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An audit recommends Fort Lauderdale-Hollywood Airport create its own police force

A white Jetblue plane passes a yellow Spirit airplane landing on the runway.
Wilfredo Lee
A JetBlue Airways Airbus A320, left, passes a Spirit Airlines Airbus A320 as it taxis on the runway, July 7, 2022, at the Fort Lauderdale-Hollywood International Airport in Fort Lauderdale. Currently the airport outsources its law enforcement, but that may change.

A Broward County audit in April revealed that the Fort Lauderdale-Hollywood International Airport is paying more to contract law enforcement services than peer airports and recommended creating its own police force.

In 2023, the airport paid $28 million to the Broward Sheriff’s Office for law enforcement services, but the audit found insufficient documentation from BSO to account for how funds were used or if they were spent at all.

“It was very difficult, or in some cases not possible to get actual expenditure data from them,” said Broward County Auditor Bob Melton. His office conducted the audit under the airport’s request. The Broward County Aviation Department, which runs the Fort Lauderdale-Hollywood International Airport, has had a contract with BSO since 1996.

According to Melton, if the sheriff’s office fails to show proof of how the money was spent, it could land the office in hot water. This is because BSO has charged the aviation department based on budgeted amounts instead of the actual costs.

“The FAA rules say that airport expenditures should be for the benefit of the airport,” Melton said. “If the airport is indeed paying in excess of BSO’s cost, then that could very possibly be a violation of those rules.”

If BSO is found noncompliant of FAA regulations, it’s up to airport officials to determine how to deal with the situation.

The audit cites the reason for the high costs to be the airport’s lack of a “competitive approach” because it can only contract with BSO.

The audit says this “may disincentivize BSO from being responsive to the FLL Airport’s needs” and recommends that the airport evaluate the feasibility of creating its own police force.

In a response, BCAD has agreed to evaluate the possibility. However, if FLL was to go ahead and create its own police force, it would require modifications to local government laws. Most of the airport is in unincorporated Broward County, but other parts are in the cities of Hollywood, Fort Lauderdale, and Dania Beach.

READ MORE: Broward awards $228 million contract to company sued by county multiple times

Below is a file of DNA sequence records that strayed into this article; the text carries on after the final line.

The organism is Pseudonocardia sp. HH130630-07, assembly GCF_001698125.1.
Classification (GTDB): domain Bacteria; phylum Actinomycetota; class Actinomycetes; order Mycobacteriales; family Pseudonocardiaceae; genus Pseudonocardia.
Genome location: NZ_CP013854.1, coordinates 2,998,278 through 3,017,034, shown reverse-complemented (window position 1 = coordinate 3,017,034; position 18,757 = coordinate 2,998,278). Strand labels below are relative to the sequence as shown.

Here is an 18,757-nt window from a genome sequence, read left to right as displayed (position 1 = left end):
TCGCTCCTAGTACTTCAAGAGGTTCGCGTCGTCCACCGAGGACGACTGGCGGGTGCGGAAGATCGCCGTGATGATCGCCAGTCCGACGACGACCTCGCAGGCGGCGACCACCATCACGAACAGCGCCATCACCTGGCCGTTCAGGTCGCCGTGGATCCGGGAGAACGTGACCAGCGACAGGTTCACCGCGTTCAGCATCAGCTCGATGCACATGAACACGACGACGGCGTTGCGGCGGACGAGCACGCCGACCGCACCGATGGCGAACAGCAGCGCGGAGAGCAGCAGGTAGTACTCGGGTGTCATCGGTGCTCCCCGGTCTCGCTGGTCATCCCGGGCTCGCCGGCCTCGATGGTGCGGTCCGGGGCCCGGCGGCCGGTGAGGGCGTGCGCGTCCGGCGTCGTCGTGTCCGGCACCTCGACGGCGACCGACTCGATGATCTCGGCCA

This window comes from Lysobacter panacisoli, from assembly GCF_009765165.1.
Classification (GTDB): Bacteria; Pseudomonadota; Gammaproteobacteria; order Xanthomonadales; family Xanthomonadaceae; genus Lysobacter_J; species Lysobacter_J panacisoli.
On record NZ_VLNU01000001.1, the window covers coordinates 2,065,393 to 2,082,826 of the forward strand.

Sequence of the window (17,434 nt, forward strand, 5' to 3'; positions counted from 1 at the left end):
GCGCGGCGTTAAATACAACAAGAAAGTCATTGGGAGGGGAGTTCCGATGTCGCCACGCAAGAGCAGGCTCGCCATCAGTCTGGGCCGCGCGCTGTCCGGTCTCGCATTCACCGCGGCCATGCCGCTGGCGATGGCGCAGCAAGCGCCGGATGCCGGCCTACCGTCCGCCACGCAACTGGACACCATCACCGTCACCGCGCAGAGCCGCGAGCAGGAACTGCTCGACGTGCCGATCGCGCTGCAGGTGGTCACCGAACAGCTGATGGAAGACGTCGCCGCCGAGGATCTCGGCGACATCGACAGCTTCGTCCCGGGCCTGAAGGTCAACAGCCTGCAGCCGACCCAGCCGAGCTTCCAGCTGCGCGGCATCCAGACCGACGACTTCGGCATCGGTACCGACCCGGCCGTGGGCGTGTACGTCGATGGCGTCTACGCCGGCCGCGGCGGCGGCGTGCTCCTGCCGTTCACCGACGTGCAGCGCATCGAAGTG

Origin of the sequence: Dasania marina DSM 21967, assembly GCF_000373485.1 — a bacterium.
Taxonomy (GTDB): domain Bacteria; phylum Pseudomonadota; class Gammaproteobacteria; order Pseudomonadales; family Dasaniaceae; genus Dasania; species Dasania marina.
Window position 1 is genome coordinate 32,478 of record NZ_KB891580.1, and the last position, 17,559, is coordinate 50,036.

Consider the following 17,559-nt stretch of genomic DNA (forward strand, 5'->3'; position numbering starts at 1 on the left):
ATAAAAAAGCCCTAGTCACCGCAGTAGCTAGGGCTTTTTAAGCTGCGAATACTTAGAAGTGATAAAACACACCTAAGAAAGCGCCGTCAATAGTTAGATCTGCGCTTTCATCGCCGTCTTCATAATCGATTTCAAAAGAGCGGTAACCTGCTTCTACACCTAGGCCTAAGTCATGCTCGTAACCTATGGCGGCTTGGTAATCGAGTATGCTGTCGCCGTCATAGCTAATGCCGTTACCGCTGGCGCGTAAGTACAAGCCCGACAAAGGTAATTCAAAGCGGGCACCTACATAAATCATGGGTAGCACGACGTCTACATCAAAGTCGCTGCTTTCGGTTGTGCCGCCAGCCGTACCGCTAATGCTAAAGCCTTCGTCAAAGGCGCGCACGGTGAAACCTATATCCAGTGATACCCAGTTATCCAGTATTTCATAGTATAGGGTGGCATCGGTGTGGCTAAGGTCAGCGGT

More specifically, the audit said the airport could have saved $540,000 on cash out payments and $843,000 on overtime hours. The audit recommended increased oversight to ensure that fuel and vehicle costs were actually spent on police vehicles for work-related purposes. There were also many errors in tracking fuel and vehicle costs, including some transactions with no recorded employee identification.

The investigation also re-calculated response times, revealing that they are much longer than reported by BSO. It stated that BSO should improve its methodology.

Airport officials also built BSO a new space, which BSO claimed to have faulty construction, such as water leaks and air quality issues. The audit confirmed that this was true, and it was not suitable for BSO to move into the new space.

“These issues are serious and they need to be corrected,” Melton said.

His office will do a follow-up report in six to 12 months to evaluate the state of the audit recommendations.

In response to the audit, BSO released a statement, saying it is being reviewed.

"BSO is proud to provide public safety services at the Fort Lauderdale-Hollywood International Airport and looks forward to continuing our partnership with the Broward County Aviation Department," said BSO officials.

Airport and Broward County officials say they are also reviewing the audit's findings.

Anita Li is a Spring and Summer 2024 intern for WLRN. She is about to enter her last year at Northwestern University in Evanston, IL, where she studies journalism.
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